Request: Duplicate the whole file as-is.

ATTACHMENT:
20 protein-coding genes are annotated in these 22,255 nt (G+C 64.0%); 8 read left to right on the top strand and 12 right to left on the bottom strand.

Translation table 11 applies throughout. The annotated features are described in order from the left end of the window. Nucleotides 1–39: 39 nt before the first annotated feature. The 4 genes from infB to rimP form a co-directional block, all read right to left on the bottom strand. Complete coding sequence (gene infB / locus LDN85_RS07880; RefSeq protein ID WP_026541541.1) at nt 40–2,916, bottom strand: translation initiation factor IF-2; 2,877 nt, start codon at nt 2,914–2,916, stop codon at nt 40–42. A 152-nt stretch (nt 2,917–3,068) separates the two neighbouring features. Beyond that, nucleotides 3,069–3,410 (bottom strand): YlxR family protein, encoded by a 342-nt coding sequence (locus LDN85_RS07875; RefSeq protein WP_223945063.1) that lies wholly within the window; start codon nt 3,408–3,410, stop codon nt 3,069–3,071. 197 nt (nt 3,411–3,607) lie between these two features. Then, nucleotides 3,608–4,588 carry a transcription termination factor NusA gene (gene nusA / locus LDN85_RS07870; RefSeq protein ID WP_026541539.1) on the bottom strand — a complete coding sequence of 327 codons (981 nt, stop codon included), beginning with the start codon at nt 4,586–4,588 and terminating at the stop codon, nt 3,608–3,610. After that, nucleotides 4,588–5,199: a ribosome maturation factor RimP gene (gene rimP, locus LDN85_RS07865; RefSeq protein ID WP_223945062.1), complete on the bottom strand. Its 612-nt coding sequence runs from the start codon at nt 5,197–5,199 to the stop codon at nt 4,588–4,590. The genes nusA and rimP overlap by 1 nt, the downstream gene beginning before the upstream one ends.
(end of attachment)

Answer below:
20 protein-coding genes are annotated in these 22,255 nt (G+C 64.0%); 8 read left to right on the top strand and 12 right to left on the bottom strand.

Translation table 11 applies throughout. The annotated features are described in order from the left end of the window. Nucleotides 1–39: 39 nt before the first annotated feature. The 4 genes from infB to rimP form a co-directional block, all read right to left on the bottom strand. Complete coding sequence (gene infB / locus LDN85_RS07880; RefSeq protein ID WP_026541541.1) at nt 40–2,916, bottom strand: translation initiation factor IF-2; 2,877 nt, start codon at nt 2,914–2,916, stop codon at nt 40–42. A 152-nt stretch (nt 2,917–3,068) separates the two neighbouring features. Beyond that, nucleotides 3,069–3,410 (bottom strand): YlxR family protein, encoded by a 342-nt coding sequence (locus LDN85_RS07875; RefSeq protein WP_223945063.1) that lies wholly within the window; start codon nt 3,408–3,410, stop codon nt 3,069–3,071. 197 nt (nt 3,411–3,607) lie between these two features. Then, nucleotides 3,608–4,588 carry a transcription termination factor NusA gene (gene nusA / locus LDN85_RS07870; RefSeq protein ID WP_026541539.1) on the bottom strand — a complete coding sequence of 327 codons (981 nt, stop codon included), beginning with the start codon at nt 4,586–4,588 and terminating at the stop codon, nt 3,608–3,610. After that, nucleotides 4,588–5,199: a ribosome maturation factor RimP gene (gene rimP, locus LDN85_RS07865; RefSeq protein ID WP_223945062.1), complete on the bottom strand. Its 612-nt coding sequence runs from the start codon at nt 5,197–5,199 to the stop codon at nt 4,588–4,590. The genes nusA and rimP overlap by 1 nt, the downstream gene beginning before the upstream one ends.